L10 U -> S: Watch.
  L11 Note right of U: waiting for focus change.

Focus values reported to client

focused is one of three value classes, which includes the ZX_KOID_INVALID sentinel value. If focused is valid (i.e., not the sentinel), then the view has the power to move focus arbitrarily between itself and its child views.


  • If focused is ZX_KOID_INVALID, then focus has left this view tree. This situation can arise for multiple reasons. For example, the view tree at U might be connected to the global view tree, but an ancestor view may have moved focus out, to U's sibling view. Or, U might have become disconnected from the global view tree, meaning U is no longer eligible to hold focus. Or, an ancestor of U may itself be disconnected, in which case all descendants of that ancestor cannot hold focus. See focus policy.
  • If it is the parent's view ref KOID, then the parent view itself has focus. This usage is identical to fuchsia.ui.views.ViewRefFocused, which allows us to deprecate that protocol.
  • If it is a KOID that is not invalid or the parent, it is a direct child's view ref KOID. Only direct children are mentioned in this field, even if the focused view is a descendant of a direct child.

In this example, focused moved to X, a child of V under U. The focus observer reports the direct child of U, which is V.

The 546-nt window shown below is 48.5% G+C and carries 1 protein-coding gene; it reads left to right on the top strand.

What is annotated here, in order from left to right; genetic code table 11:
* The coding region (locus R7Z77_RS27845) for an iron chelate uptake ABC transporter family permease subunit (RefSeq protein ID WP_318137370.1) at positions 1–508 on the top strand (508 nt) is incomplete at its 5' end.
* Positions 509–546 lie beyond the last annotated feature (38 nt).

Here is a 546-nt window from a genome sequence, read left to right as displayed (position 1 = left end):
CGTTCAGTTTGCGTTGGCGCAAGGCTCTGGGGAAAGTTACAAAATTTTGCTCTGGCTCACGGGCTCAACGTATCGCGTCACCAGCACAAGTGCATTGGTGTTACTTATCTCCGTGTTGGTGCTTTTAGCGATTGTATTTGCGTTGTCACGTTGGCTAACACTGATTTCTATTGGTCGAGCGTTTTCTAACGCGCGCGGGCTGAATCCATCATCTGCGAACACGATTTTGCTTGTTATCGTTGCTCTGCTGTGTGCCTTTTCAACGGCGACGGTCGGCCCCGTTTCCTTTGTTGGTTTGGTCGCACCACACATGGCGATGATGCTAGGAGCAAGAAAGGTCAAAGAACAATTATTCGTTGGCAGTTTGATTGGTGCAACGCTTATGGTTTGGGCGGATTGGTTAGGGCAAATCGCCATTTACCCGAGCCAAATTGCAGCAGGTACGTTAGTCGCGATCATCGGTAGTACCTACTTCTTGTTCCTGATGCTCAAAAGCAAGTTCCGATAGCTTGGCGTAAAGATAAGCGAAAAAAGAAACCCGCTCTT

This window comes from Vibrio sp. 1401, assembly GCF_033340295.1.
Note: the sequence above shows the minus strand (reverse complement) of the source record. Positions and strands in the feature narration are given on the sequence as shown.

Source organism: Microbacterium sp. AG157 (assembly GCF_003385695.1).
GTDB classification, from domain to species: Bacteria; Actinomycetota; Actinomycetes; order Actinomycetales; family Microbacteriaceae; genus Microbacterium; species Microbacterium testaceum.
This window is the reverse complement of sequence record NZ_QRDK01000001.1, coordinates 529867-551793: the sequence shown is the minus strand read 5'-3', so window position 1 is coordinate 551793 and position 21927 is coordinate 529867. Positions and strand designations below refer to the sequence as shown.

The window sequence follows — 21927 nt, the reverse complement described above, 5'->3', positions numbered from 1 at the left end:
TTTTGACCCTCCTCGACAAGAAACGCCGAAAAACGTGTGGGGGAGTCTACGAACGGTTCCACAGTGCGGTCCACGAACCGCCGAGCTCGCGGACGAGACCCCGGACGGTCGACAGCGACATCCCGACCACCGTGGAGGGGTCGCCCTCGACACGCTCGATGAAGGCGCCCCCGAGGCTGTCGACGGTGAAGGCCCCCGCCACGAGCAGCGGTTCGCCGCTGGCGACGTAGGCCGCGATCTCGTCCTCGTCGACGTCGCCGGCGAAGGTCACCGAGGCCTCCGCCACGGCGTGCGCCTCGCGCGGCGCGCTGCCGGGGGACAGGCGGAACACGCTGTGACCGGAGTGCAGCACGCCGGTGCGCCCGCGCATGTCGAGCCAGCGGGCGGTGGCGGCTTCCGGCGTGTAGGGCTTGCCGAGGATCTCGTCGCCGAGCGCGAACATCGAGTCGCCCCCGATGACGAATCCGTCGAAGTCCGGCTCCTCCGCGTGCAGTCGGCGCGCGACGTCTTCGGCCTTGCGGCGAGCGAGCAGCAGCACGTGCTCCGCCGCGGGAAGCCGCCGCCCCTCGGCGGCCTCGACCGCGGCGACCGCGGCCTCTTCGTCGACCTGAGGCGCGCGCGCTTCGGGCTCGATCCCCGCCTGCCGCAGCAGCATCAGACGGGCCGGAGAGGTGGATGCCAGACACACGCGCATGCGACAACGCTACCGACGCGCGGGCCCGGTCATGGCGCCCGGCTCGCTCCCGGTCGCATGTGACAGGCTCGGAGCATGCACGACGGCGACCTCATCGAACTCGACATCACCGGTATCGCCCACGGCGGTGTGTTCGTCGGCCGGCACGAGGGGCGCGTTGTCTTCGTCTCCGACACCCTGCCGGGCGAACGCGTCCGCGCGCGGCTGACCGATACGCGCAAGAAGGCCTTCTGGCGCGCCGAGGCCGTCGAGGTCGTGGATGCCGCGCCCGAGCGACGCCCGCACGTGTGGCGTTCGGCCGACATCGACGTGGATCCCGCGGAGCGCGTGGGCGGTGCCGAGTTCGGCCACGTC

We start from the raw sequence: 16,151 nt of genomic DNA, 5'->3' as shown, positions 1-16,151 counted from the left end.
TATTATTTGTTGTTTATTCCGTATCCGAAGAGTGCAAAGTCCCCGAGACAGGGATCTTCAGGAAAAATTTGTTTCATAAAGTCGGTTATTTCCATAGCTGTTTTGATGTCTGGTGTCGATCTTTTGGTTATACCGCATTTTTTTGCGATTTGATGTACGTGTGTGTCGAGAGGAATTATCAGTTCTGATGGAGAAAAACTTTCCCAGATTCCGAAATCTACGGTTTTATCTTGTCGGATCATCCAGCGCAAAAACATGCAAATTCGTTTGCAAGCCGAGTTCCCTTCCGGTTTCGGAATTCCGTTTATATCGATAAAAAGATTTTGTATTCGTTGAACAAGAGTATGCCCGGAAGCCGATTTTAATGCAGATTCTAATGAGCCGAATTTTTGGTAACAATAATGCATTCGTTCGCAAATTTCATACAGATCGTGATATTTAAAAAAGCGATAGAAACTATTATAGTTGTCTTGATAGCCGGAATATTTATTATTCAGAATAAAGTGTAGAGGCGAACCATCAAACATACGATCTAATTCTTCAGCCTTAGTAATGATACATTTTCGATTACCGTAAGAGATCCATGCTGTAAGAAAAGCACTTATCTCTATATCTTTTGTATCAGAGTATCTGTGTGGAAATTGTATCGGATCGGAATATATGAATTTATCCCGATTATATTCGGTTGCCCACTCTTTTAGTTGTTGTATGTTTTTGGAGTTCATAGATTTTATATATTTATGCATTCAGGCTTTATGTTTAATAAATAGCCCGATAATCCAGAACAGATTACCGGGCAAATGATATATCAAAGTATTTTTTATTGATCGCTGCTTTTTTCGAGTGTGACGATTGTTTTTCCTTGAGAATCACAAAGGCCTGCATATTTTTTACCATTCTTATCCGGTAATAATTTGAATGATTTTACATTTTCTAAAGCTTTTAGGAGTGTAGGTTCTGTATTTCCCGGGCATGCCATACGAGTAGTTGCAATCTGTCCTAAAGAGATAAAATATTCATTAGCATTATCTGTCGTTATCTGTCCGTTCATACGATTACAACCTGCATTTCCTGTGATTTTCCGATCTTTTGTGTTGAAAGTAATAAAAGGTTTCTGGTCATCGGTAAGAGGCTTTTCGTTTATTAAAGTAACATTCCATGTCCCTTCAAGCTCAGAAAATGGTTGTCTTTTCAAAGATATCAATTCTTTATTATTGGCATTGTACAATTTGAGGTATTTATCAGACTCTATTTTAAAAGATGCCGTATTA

L1 Title: Focus observer usage.
  L2 participant U.
  L3 participant ScopedProvider as S.
  L4 U -> S: Watch.
  L5 Note right of U: focus moved to X.
  L6 S -> U: response(V).
  L7 U -> S: Watch.
  L8 Note right of U: waiting for focus change.

Summary semantics

If there were multiple focus changes during the past Watch period, this API will return only the final focus. A client typically cannot act on past focus changes, hence the API was simplified to return just a "summary".

Typically, if a hanging-get client parks a callback via Watch, a focus change will result in an immediate return to the client. However, it's possible for a client to get delayed parking the next hanging-get, so the server may see multiple focus changes to summarize on the next return. It's also possible for the server to receive a flurry of focus changes, so depending on thread or task scheduling, a parked hanging-get may get serviced after a number of focus changes.

In these examples, U gets the same notification, regardless of specific Watch() call timing.

L1 Title: Focus observer usage.
  L2 participant U.
  L3 participant ScopedProvider as S.
  L4 U -> S: Watch.
  L5 Note right of U: focus moved to X.
  L6 Note right of U: focus moved to Y.
  L7 Note right of U: focus moved to W.
  L8 S -> U: response(W).
  L9 U -> S: Watch.
  L10 Note right of U: waiting for focus change.

L1 Title: Focus observer usage.
  L2 participant U.
  L3 participant ScopedProvider as S.
  L4 Note right of U: focus moved to X.
  L5 Note right of U: focus moved to Y.
  L6 Note right of U: focus moved to W.
  L7 U -> S: Watch.
  L8 S -> U: response(W).